Why Does My Dog Eat So Fast?

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When humans sit down for a meal, they usually take time to enjoy their food. Your dog, though, takes a completely different approach — they usually devour their kibble in seconds. Read on to learn any potential issues that can happen with your dog eating too fast, plus what you can do to slow them down.

Why Does My Dog Eat So Fast?

Border collie laying down licking the inside of a green bowl.
While it's possible that your pooch just really likes their food, here are a few more likely reasons why your dog eats fast:

  • Competition: If you have more than one dog, your fast eater may feel they have to eat quickly to keep other dogs from snatching food from them, says PetSafe. Or, they may have had to compete for food as a puppy with their littermates. This sense of competition could also be instinctual. So, even if you have an only dog, they may view other members of the household, including cats and people, as competition.
  • Irregular meal timing: If you adopted your dog from the shelter, it's possible that their previous owners did not follow proper feeding etiquette or keep to a regular feeding schedule, so your dog eats as if they aren't sure when they'll get their next meal. This can also be true of dogs who were formerly strays and had to find food in the wild. After time, care and lots of love, your dog may start to slow down, realising that their next meal isn't too far away.
  • Underlying illness: It's possible that an underlying health condition is causing your dog to feel excessively hungry. Diabetes and Cushing's syndrome can impact your dog's metabolism and increase their appetite, says Puppytip. Worms or other parasites could also be the culprit.

The Dangers of Dogs Eating Too Fast

Woman hand feeding a blonde pomeranian sitting on gray fabric couch.
Not only can fast-eating signal an untreated illness — but it can also cause your dog to become sick. If your dog eats too fast, they could experience digestive problems and vomiting. More seriously, consuming food without chewing is a choking hazard. According to Blue Cross, another risk is a serious condition called bloat, which occurs when a dog swallows a lot of air as a result of eating too quickly. Bloat is very uncomfortable for your dog. Bloat (officially called gastric dilatation volvulus or GDV) requires immediate veterinary attention because your dog’s stomach is twisted, which can lead to a rupture and death.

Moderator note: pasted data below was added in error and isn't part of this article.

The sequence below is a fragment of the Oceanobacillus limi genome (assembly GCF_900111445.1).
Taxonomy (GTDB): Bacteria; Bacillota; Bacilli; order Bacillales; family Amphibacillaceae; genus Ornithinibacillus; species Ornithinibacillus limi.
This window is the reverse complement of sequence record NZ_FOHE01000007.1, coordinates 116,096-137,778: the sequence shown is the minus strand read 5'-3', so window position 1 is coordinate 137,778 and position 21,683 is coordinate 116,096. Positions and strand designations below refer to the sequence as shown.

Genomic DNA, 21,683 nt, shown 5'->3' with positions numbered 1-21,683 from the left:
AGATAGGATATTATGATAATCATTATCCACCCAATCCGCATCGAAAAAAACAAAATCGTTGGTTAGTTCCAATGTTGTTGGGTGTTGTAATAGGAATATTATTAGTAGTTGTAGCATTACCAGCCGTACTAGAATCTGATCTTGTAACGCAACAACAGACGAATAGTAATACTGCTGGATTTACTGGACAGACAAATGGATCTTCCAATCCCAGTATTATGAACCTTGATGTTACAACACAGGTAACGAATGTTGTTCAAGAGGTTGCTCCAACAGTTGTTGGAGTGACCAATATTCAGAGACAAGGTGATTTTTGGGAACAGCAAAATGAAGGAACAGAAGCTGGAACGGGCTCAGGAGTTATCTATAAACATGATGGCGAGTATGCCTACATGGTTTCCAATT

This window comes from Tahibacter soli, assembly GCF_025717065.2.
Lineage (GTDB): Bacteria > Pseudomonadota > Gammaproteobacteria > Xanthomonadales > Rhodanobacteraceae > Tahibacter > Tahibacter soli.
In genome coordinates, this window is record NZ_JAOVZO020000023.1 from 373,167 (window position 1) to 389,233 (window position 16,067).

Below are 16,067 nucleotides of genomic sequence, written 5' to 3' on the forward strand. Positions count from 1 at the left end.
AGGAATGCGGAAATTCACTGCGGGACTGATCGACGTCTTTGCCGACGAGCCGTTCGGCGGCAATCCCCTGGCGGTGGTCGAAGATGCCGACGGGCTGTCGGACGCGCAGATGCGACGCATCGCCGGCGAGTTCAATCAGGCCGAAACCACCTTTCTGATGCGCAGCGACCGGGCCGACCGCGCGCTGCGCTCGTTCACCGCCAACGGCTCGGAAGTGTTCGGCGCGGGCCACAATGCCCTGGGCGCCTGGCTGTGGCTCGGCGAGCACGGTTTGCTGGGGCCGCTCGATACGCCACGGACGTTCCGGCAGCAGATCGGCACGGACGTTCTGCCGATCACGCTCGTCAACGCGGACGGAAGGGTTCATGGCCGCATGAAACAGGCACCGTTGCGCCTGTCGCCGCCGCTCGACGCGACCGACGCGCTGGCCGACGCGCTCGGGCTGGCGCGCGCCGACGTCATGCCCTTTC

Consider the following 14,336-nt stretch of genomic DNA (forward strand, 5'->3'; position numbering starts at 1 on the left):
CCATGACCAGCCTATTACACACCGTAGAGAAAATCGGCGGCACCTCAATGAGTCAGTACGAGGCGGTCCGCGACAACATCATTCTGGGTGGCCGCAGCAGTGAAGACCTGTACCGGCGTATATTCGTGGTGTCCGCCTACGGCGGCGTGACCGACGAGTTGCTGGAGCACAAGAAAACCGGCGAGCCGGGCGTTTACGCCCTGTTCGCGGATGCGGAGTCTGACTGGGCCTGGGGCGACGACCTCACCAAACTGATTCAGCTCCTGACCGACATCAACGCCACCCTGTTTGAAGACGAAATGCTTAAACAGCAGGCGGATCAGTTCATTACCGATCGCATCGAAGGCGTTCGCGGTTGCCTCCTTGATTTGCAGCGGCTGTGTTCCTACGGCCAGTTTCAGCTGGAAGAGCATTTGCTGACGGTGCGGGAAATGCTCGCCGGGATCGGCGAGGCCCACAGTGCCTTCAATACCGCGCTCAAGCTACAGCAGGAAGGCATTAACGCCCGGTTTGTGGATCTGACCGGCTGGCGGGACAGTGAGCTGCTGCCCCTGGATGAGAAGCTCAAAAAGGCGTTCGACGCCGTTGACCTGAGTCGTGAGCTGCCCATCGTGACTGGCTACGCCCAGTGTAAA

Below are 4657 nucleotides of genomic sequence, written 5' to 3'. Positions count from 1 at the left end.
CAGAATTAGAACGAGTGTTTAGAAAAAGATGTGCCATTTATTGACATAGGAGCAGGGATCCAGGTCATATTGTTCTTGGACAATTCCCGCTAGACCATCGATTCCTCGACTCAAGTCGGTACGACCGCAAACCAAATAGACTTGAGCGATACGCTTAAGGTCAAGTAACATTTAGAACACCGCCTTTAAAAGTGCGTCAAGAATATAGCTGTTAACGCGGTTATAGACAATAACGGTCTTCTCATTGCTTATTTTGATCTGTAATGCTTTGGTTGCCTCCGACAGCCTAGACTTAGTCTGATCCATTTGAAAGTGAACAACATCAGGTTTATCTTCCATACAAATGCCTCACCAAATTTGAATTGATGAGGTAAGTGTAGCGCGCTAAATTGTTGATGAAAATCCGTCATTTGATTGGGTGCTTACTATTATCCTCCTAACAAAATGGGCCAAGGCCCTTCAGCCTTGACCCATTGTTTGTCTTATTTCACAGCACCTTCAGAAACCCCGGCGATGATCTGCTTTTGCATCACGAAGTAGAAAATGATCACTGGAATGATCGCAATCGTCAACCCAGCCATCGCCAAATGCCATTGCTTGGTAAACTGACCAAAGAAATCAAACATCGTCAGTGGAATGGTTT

If the reason for your dog's fast eating isn't clear, it's a good idea to have them checked out by a vet — especially if it's a new behaviour.

How to Slow Down Speed-Eating Dogs

If it turns out that your dog has an underlying illness, treating the condition will hopefully return their appetite to normal and slow down their eating. If low-quality food is the issue, then switching to one of better quality should solve the problem. Feeding competitive eaters separately from other pets in a place where they feel safe to eat more slowly might take care of that particular problem. But if none of those solutions slow your fast eater, here are a few tricks you can try:

  • Increase feedings: Serving your dog smaller meals two or three times a day instead of giving them all of their food at once may help. Having smaller meals also decreases their risk for bloat, says Dogster.
  • Use a slow feeder bowl: Slow feeder bowls have built-in obstacles specifically designed to cause dogs to eat more slowly. Commercially made bowls are available, but you can also make your own by placing a smaller bowl upside down inside your dog's regular dish and pouring their food around it.
  • Make mealtime fun: Serve your pooch's food inside a food-dispensing dog toy that only releases a few pieces of kibble at a time. You can make your own version by simply placing a muffin tin upside down and pouring their food in between the muffin molds, so they have to fish it out.

While the reason behind your dog's fast eating may not be serious, if left unchecked, these eating habits could lead to a medical issue. Next time you see your dog inhale their food, remember that what seems like just quirky behaviour could have a serious impact on their health.

Contributor Bio

Jean Marie Bauhaus

Jean Marie Bauhaus

Jean Marie Bauhaus is a pet parent, pet blogger and novelist from Tulsa, Oklahoma, where she usually writes under the supervision of a lapful of furbabies.

Reviewed by Dr. Hein Meyer, DVM, PhD, Dipl-ECVIM-CA